Good for a holiday snuggle with a little one.

I LOVE YOU THROUGH AND THROUGH AT CHRISTMAS, TOO!

Loving assurance comes wrapped in holiday sentiments.

Church’s round-faced toddler will be instantly recognizable from previous titles thanks to the tiny eyes and toothless smile. Whether inside or out, both the child and a teddy-bear companion sport bright red Santa hats. The gentle, first-person text assures this winsome toddler of the narrator’s unconditional love while the text evokes both the frenetic activity of Christmas preparations and the ideals of the season. “[S]hopping and wrapping / making and baking” are balanced by “I love you because you are patient and kind, // merry and bright, // helping and giving.” Sometimes the text rhymes (“I love you with bells and wreaths, // garland and trees”), but instead of forcing consistent rhymes, Rossetti-Shustak relies on rhythm and pacing to deliver her message. Muted greens, russet reds, and tawny backgrounds scattered with stars and snowflakes give the illustrations an old-fashioned feel. The sturdy binding and padded covers will survive rough handling. There’s not a real story here; just an attitude of unmitigated acceptance. The child has light skin and a few wisps of brown hair.

Good for a holiday snuggle with a little one. (Board book. 1-3)

Pub Date: Sept. 25, 2018

ISBN: 978-1-338-23010-9

Page Count: 26

Publisher: Cartwheel/Scholastic

Review Posted Online: Oct. 16, 2018

Kirkus Reviews Issue: Jan. 1, 2019

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MY PUMPKIN

A trio of monsters enjoy Halloween festivities in this pumpkin-shaped board-book offering.

A fuzzy blue critter with horns, accompanied by a purple dinosaurlike creature and yellow beastie with pigtails, selects a pumpkin from a patch, carves it and takes it to a jack-o’-lantern contest. The rhyming text, with one line per page, is forced and doesn’t scan: “Pumpkin, pumpkin, big and steady, / Costumes and carving, time to get ready!” While the three central characters are appropriately toddler-friendly, monsters dressing up for Halloween is a bit of a conceptual stretch. The shiny orange foil cover and the bright orange pumpkins within are eye-catching, but the rest of the palette—pale blues, greens, grays and browns—causes some of the characters to fade into the scenery in Marts’ quirky cartoons. This slight slice of pumpkin pie will tempt few little trick-or-treaters. (Board book. 18 mos.-3)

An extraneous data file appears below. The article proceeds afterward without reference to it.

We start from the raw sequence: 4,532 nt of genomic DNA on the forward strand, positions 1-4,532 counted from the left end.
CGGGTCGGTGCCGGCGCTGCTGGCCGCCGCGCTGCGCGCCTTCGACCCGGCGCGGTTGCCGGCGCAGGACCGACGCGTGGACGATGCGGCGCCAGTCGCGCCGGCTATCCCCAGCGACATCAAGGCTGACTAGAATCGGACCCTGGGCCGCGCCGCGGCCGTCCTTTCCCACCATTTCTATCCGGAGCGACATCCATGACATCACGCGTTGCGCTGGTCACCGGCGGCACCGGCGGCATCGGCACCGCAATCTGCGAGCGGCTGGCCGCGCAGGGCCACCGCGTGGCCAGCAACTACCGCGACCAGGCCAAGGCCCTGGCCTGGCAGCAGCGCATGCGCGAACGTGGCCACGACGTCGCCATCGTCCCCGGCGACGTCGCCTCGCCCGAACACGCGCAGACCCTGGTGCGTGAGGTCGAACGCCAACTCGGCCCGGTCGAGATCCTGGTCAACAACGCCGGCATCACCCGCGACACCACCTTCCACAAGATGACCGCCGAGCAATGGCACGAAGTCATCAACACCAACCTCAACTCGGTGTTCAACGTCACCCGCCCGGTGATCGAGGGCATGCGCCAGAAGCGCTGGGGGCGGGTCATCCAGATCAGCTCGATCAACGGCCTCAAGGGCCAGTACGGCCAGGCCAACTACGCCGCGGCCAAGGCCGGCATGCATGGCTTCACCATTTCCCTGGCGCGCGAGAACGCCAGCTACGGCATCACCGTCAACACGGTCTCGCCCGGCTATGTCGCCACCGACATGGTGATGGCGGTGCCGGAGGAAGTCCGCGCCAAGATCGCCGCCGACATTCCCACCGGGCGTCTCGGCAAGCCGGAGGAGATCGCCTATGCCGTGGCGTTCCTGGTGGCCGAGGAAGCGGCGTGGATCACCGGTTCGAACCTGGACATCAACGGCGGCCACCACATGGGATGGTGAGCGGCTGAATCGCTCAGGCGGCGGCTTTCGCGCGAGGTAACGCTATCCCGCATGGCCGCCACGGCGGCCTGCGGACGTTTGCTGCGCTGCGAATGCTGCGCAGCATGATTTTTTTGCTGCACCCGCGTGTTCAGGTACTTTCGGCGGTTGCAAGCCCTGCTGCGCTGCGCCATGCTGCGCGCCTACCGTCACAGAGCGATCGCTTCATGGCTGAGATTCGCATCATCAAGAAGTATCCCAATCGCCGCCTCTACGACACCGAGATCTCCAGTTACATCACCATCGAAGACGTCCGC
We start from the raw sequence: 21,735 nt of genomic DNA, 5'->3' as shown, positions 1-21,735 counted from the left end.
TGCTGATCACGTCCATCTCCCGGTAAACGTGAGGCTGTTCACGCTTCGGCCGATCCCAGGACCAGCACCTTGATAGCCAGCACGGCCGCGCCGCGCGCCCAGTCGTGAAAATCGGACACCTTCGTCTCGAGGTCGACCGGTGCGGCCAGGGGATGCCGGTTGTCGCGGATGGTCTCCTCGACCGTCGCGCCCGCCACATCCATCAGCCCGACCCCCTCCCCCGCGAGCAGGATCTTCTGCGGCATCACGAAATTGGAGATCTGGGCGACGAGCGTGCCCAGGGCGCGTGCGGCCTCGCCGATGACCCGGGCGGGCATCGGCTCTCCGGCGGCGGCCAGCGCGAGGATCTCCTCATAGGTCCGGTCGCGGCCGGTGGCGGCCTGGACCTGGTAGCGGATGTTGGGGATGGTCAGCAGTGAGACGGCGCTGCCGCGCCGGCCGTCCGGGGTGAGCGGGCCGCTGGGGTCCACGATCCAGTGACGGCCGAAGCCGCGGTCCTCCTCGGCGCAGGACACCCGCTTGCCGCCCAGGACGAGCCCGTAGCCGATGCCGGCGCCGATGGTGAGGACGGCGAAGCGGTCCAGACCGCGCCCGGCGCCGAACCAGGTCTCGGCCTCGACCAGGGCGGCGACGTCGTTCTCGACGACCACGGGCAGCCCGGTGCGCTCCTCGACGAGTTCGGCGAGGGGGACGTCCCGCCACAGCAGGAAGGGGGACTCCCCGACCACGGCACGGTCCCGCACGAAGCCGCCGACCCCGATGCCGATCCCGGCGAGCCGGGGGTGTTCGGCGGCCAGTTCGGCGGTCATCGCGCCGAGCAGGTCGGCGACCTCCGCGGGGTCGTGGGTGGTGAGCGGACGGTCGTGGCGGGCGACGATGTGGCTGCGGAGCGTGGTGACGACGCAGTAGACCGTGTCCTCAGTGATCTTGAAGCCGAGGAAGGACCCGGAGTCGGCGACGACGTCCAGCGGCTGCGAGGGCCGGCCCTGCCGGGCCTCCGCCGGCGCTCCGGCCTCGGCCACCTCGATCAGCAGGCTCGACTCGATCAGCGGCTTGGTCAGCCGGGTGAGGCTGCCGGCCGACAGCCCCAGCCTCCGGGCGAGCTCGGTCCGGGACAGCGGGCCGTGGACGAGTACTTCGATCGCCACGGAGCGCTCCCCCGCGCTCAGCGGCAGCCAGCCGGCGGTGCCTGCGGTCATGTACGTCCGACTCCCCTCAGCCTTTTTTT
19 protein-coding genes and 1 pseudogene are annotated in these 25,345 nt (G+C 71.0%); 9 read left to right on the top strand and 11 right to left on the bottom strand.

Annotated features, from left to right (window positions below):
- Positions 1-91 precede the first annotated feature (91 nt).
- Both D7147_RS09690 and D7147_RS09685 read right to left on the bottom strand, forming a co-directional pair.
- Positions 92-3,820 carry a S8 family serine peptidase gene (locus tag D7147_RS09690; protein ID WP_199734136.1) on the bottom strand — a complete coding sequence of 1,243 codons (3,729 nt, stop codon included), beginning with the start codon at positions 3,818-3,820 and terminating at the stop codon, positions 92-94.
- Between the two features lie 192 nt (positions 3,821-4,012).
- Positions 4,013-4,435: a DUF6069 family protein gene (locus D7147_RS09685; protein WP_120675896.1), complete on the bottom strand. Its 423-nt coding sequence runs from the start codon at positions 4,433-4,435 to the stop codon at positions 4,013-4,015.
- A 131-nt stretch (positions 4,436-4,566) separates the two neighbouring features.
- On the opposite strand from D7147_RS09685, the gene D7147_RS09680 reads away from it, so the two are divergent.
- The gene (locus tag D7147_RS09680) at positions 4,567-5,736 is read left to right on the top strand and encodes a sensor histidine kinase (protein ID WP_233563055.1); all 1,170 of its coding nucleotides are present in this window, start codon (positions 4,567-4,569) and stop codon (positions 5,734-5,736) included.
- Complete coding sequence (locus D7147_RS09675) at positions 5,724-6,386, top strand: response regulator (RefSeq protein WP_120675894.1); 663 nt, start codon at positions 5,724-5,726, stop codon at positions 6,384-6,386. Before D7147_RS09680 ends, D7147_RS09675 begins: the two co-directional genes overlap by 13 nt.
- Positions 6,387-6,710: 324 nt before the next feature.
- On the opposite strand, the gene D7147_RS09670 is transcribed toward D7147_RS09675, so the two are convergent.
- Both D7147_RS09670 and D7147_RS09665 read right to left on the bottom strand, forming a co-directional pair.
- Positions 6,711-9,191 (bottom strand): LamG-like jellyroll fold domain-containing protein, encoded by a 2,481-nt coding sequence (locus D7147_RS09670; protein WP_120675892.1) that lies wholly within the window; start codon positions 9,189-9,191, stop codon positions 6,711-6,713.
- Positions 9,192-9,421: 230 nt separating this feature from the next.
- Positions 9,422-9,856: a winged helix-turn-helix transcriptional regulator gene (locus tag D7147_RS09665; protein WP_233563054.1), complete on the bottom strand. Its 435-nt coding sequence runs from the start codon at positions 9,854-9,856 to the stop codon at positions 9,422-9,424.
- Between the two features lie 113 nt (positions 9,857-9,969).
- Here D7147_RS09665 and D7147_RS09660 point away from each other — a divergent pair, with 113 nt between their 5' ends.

Pub Date: June 24, 2014

ISBN: 978-0-545-49332-1

Page Count: 12

Publisher: Cartwheel/Scholastic

Review Posted Online: July 17, 2013

Kirkus Reviews Issue: July 1, 2014

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An acceptable and sturdy addition to the Easter basket for baby bunnies deemed too young to handle Dorothy Kunhardt's more...

FIVE LITTLE BUNNIES

Following on the successful Five Little Pumpkins (2003), Yaccarino teams with Rabe for bunnies.

The five pastel bunnies are cute enough, and the rhymes are accurate, if somewhat wordy for toddlers. But without a clear one-to-one relationship between the words and the pictures, it is not always clear which bunny is speaking and what is being counted. The bunnies, identified as first, second, and so on, hop around the pages instead of staying in a consistent order as the rhyme implies. Naming them by color might have been a better choice, but that would mean abandoning the finger-play counting-rhyme formula. The children who show up to hunt the eggs are a multicultural cast of cartoonish figures with those in the background drawn as blue and green silhouettes. Though the text on the back cover invites children to count the eggs, there is no hint as to how many eggs they should find. Neither the verse nor the pictures provide counting assistance. The youngest children will not care about any of this; they will be content to point out the different colors of the bunnies and the patterns on the eggs.

An acceptable and sturdy addition to the Easter basket for baby bunnies deemed too young to handle Dorothy Kunhardt's more satisfying but fragile classic, Pat the Bunny. (Board book. 1-3)

Pub Date: Jan. 5, 2016

ISBN: 978-0-06-225339-2

Page Count: 16

Publisher: HarperFestival

Review Posted Online: March 2, 2016

Kirkus Reviews Issue: July 1, 2016

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